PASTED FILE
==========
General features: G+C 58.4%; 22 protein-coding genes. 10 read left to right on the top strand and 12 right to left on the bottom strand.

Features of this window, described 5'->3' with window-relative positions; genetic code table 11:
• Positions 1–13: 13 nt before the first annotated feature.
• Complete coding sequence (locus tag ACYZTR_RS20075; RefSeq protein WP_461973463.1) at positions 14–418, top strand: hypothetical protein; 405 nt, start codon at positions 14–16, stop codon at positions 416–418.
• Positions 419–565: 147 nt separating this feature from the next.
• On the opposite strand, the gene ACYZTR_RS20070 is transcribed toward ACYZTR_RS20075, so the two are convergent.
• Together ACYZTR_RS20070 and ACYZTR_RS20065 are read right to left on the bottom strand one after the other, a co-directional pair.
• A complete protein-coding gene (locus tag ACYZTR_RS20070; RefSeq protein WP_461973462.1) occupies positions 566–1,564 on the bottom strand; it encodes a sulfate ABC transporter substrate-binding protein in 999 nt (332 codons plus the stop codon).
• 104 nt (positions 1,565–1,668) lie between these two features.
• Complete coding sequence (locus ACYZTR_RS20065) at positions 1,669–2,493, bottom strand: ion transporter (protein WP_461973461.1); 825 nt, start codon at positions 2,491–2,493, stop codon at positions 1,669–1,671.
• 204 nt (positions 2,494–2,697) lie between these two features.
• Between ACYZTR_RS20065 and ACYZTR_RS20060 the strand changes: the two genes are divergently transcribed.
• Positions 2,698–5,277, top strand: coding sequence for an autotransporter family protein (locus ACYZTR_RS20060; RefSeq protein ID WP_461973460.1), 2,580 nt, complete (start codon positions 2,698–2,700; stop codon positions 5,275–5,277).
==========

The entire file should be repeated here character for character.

General features: G+C 58.4%; 22 protein-coding genes. 10 read left to right on the top strand and 12 right to left on the bottom strand.

Features of this window, described 5'->3' with window-relative positions; genetic code table 11:
• Positions 1–13: 13 nt before the first annotated feature.
• Complete coding sequence (locus tag ACYZTR_RS20075; RefSeq protein WP_461973463.1) at positions 14–418, top strand: hypothetical protein; 405 nt, start codon at positions 14–16, stop codon at positions 416–418.
• Positions 419–565: 147 nt separating this feature from the next.
• On the opposite strand, the gene ACYZTR_RS20070 is transcribed toward ACYZTR_RS20075, so the two are convergent.
• Together ACYZTR_RS20070 and ACYZTR_RS20065 are read right to left on the bottom strand one after the other, a co-directional pair.
• A complete protein-coding gene (locus tag ACYZTR_RS20070; RefSeq protein WP_461973462.1) occupies positions 566–1,564 on the bottom strand; it encodes a sulfate ABC transporter substrate-binding protein in 999 nt (332 codons plus the stop codon).
• 104 nt (positions 1,565–1,668) lie between these two features.
• Complete coding sequence (locus ACYZTR_RS20065) at positions 1,669–2,493, bottom strand: ion transporter (protein WP_461973461.1); 825 nt, start codon at positions 2,491–2,493, stop codon at positions 1,669–1,671.
• 204 nt (positions 2,494–2,697) lie between these two features.
• Between ACYZTR_RS20065 and ACYZTR_RS20060 the strand changes: the two genes are divergently transcribed.
• Positions 2,698–5,277, top strand: coding sequence for an autotransporter family protein (locus ACYZTR_RS20060; RefSeq protein ID WP_461973460.1), 2,580 nt, complete (start codon positions 2,698–2,700; stop codon positions 5,275–5,277).